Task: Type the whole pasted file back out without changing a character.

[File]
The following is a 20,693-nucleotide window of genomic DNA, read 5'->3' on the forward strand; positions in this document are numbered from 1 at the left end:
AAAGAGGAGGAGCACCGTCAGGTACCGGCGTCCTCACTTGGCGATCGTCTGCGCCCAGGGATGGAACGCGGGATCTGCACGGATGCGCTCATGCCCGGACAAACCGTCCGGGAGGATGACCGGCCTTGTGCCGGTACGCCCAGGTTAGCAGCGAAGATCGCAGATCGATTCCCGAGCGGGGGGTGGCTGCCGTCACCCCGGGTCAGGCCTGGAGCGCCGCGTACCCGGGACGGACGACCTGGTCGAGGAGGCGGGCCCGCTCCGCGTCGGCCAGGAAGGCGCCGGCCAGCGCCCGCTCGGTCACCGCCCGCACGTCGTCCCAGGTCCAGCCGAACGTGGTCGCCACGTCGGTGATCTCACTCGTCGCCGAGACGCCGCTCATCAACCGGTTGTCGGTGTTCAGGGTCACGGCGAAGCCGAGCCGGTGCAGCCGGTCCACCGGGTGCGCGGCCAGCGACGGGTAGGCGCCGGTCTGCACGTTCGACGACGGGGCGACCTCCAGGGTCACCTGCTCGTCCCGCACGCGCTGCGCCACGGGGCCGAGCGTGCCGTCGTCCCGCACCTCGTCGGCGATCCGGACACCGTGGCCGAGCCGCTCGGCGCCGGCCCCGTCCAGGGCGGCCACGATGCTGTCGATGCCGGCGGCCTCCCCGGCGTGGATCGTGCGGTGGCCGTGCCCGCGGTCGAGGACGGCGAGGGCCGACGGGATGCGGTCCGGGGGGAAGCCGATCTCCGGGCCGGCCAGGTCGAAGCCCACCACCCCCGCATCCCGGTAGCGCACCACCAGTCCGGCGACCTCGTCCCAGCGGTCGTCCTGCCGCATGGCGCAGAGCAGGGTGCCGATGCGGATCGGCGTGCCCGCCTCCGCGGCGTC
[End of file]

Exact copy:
The following is a 20,693-nucleotide window of genomic DNA, read 5'->3' on the forward strand; positions in this document are numbered from 1 at the left end:
AAAGAGGAGGAGCACCGTCAGGTACCGGCGTCCTCACTTGGCGATCGTCTGCGCCCAGGGATGGAACGCGGGATCTGCACGGATGCGCTCATGCCCGGACAAACCGTCCGGGAGGATGACCGGCCTTGTGCCGGTACGCCCAGGTTAGCAGCGAAGATCGCAGATCGATTCCCGAGCGGGGGGTGGCTGCCGTCACCCCGGGTCAGGCCTGGAGCGCCGCGTACCCGGGACGGACGACCTGGTCGAGGAGGCGGGCCCGCTCCGCGTCGGCCAGGAAGGCGCCGGCCAGCGCCCGCTCGGTCACCGCCCGCACGTCGTCCCAGGTCCAGCCGAACGTGGTCGCCACGTCGGTGATCTCACTCGTCGCCGAGACGCCGCTCATCAACCGGTTGTCGGTGTTCAGGGTCACGGCGAAGCCGAGCCGGTGCAGCCGGTCCACCGGGTGCGCGGCCAGCGACGGGTAGGCGCCGGTCTGCACGTTCGACGACGGGGCGACCTCCAGGGTCACCTGCTCGTCCCGCACGCGCTGCGCCACGGGGCCGAGCGTGCCGTCGTCCCGCACCTCGTCGGCGATCCGGACACCGTGGCCGAGCCGCTCGGCGCCGGCCCCGTCCAGGGCGGCCACGATGCTGTCGATGCCGGCGGCCTCCCCGGCGTGGATCGTGCGGTGGCCGTGCCCGCGGTCGAGGACGGCGAGGGCCGACGGGATGCGGTCCGGGGGGAAGCCGATCTCCGGGCCGGCCAGGTCGAAGCCCACCACCCCCGCATCCCGGTAGCGCACCACCAGTCCGGCGACCTCGTCCCAGCGGTCGTCCTGCCGCATGGCGCAGAGCAGGGTGCCGATGCGGATCGGCGTGCCCGCCTCCGCGGCGTC